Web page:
Nonfiction » Politics and Current Affairs » Public affairs

Branded, The Inside Story Of A Game-changing Belgian Election Campaign
Price: Free! Words: 51,330. Language: English. Published: September 21, 2014 by Brandhome. Categories: Nonfiction » Business & Economics » Marketing, Nonfiction » Politics and Current Affairs » Public affairs
In Branded, Erik Saelens, strategic director of Brandhome, describes the course of the N-VA campaign in the run-up to the mother of all Belgian elections on May 25, 2014. His personal account offers a suspenseful and disconcerting view from the inside of how opposing forces in the media, politics, culture and business actively worked against the N-VA, against Brandhome and against Saelens himself.
The Modern Administration of the Earth
You set the price! Words: 71,920. Language: English. Published: June 21, 2014. Categories: Nonfiction » Politics and Current Affairs » Public affairs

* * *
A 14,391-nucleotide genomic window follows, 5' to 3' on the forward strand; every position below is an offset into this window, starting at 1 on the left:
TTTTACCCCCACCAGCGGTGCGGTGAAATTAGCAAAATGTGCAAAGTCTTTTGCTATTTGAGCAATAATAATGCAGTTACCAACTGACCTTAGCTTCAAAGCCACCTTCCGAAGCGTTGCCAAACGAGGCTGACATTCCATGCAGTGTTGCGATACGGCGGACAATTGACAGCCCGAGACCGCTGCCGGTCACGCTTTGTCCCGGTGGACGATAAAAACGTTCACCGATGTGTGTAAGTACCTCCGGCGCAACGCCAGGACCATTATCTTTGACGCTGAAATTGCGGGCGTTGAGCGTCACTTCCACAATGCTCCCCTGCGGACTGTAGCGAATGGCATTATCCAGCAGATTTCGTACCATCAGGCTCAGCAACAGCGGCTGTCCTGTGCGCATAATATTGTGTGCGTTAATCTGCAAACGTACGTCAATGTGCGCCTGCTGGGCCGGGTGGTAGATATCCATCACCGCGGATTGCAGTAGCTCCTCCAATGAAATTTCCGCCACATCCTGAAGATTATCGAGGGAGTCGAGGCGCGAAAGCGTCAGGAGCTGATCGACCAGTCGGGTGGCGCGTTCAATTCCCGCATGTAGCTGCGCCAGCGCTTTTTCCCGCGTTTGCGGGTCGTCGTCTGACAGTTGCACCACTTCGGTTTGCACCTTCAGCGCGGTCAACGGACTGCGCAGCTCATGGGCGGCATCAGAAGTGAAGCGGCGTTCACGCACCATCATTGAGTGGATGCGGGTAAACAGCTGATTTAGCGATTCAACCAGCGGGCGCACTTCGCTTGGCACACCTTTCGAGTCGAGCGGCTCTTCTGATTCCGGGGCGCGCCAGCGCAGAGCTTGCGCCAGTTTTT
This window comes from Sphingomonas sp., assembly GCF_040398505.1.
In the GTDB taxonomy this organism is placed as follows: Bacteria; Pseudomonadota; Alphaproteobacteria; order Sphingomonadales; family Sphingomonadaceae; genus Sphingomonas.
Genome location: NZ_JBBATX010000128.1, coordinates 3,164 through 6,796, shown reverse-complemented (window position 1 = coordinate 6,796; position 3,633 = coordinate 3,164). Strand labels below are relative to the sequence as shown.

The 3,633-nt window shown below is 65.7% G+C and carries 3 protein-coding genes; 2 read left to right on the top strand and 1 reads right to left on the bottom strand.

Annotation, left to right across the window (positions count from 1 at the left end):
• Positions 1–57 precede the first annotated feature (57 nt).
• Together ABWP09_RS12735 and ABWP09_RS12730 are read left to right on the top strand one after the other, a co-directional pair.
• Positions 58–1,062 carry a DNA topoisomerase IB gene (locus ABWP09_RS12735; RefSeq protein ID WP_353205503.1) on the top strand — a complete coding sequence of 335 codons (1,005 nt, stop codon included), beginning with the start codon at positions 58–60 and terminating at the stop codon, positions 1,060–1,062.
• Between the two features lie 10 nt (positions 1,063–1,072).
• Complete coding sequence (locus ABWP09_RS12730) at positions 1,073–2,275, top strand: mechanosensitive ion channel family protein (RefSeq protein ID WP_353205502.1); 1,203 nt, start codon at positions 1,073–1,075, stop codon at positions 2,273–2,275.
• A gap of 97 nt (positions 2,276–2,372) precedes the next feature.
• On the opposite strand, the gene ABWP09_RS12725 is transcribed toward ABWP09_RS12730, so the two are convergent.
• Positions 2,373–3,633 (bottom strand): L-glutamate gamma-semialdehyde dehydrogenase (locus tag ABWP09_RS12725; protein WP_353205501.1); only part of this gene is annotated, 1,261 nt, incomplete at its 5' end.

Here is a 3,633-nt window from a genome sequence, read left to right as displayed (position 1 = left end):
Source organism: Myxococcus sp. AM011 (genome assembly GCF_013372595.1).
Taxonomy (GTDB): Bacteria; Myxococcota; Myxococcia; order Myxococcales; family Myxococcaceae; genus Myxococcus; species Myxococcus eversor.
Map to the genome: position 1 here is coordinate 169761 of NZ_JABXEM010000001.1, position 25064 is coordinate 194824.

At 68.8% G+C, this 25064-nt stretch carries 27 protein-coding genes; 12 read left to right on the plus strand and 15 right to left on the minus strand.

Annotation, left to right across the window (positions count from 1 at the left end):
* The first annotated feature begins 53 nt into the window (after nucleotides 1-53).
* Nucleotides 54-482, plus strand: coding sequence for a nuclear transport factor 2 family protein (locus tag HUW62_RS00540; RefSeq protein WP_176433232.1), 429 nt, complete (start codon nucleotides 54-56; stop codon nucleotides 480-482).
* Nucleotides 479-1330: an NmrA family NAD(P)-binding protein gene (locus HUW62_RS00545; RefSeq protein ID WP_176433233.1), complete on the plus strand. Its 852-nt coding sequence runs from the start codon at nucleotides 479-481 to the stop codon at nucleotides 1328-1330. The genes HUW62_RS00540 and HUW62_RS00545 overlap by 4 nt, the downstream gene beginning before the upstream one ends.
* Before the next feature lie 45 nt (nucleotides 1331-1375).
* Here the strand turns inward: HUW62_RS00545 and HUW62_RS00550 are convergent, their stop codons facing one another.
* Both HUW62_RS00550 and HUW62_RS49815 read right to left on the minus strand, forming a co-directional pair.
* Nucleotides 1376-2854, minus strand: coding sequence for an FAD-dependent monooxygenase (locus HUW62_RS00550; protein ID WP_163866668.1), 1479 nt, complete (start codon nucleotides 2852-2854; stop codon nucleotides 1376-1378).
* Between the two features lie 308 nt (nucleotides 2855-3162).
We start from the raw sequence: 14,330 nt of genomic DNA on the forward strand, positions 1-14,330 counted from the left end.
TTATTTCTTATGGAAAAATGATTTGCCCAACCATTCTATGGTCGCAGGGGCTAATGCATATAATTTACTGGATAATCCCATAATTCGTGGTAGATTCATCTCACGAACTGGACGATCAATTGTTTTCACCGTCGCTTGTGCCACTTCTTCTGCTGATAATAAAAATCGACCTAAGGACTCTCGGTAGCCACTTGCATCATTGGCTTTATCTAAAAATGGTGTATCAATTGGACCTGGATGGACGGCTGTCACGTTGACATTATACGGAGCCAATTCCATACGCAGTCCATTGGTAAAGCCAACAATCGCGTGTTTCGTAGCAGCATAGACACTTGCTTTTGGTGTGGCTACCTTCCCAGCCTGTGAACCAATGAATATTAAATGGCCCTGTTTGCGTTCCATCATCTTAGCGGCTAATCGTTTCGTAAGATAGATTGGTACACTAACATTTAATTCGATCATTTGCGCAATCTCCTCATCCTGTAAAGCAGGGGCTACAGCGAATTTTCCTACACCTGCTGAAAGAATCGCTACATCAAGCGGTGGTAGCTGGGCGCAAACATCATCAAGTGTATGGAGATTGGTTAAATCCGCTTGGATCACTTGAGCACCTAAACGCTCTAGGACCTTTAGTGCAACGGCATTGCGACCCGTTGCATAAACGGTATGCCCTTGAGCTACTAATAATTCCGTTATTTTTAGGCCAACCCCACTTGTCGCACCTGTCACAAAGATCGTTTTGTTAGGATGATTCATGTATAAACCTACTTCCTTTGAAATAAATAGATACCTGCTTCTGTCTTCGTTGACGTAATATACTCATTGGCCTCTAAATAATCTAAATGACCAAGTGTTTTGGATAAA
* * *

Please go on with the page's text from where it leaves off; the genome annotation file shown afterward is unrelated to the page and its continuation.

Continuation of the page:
In present times, due to mass terrorism and animosity, the world is suffering endless wars. The author puts forth his views on how a modern administration based on Liberal thinking and central power inspired by Christ’s message should function.
Canadian Health Policy in the News
Price: Free! Words: 127,890. Language: English. Published: October 25, 2013. Categories: Nonfiction » Politics and Current Affairs » Public affairs
Canadian health policy will always be emerging and unfolding, responding to changing environmental and economic factors, new technologies, publicly held values and differing political landscapes. "Canadian Health Policy in the News" captures a moment in time and presents the issues that concern Canadians most, grounding our national discourse and debate on healthcare in the best evidence.
Against Excess
You set the price! Words: 186,050. Language: English. Published: March 14, 2012. Categories: Nonfiction » Politics and Current Affairs » Public affairs, Nonfiction » Politics and Current Affairs » Social policy
(5.00 from 1 review)
Mark Kleiman cuts through the rhetoric of the war on drugs and the legalization debate to discuss the practical options to control a wide range of substances. Both drug-taking and drug-control can be done to excess, and "Against Excess" shows how we can limit the damage done by both errors. It argues we need a middle ground: "grudging toleration" -- neither prohibition nor full legal availability.